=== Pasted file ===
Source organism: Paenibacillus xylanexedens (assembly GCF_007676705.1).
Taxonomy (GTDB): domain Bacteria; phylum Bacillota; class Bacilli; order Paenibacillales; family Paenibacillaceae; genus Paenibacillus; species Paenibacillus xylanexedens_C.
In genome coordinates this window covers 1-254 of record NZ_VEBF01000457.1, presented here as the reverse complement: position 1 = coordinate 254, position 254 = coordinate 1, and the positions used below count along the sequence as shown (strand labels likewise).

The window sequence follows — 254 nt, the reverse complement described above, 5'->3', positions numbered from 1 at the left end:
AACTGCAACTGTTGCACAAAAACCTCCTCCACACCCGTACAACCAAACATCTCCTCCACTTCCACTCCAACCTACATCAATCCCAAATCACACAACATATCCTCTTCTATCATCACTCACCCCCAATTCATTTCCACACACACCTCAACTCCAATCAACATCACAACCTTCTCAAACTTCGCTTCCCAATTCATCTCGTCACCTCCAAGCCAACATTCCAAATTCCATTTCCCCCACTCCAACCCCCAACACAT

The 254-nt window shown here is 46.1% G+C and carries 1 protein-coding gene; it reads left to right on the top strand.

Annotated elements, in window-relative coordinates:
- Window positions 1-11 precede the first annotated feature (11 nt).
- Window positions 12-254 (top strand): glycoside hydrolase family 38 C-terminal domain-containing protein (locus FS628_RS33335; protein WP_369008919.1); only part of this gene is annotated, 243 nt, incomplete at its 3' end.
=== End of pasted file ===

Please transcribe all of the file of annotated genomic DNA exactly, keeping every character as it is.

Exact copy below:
Source organism: Paenibacillus xylanexedens (assembly GCF_007676705.1).
Taxonomy (GTDB): domain Bacteria; phylum Bacillota; class Bacilli; order Paenibacillales; family Paenibacillaceae; genus Paenibacillus; species Paenibacillus xylanexedens_C.
In genome coordinates this window covers 1-254 of record NZ_VEBF01000457.1, presented here as the reverse complement: position 1 = coordinate 254, position 254 = coordinate 1, and the positions used below count along the sequence as shown (strand labels likewise).

The window sequence follows — 254 nt, the reverse complement described above, 5'->3', positions numbered from 1 at the left end:
AACTGCAACTGTTGCACAAAAACCTCCTCCACACCCGTACAACCAAACATCTCCTCCACTTCCACTCCAACCTACATCAATCCCAAATCACACAACATATCCTCTTCTATCATCACTCACCCCCAATTCATTTCCACACACACCTCAACTCCAATCAACATCACAACCTTCTCAAACTTCGCTTCCCAATTCATCTCGTCACCTCCAAGCCAACATTCCAAATTCCATTTCCCCCACTCCAACCCCCAACACAT

The 254-nt window shown here is 46.1% G+C and carries 1 protein-coding gene; it reads left to right on the top strand.

Annotated elements, in window-relative coordinates:
- Window positions 1-11 precede the first annotated feature (11 nt).
- Window positions 12-254 (top strand): glycoside hydrolase family 38 C-terminal domain-containing protein (locus FS628_RS33335; protein WP_369008919.1); only part of this gene is annotated, 243 nt, incomplete at its 3' end.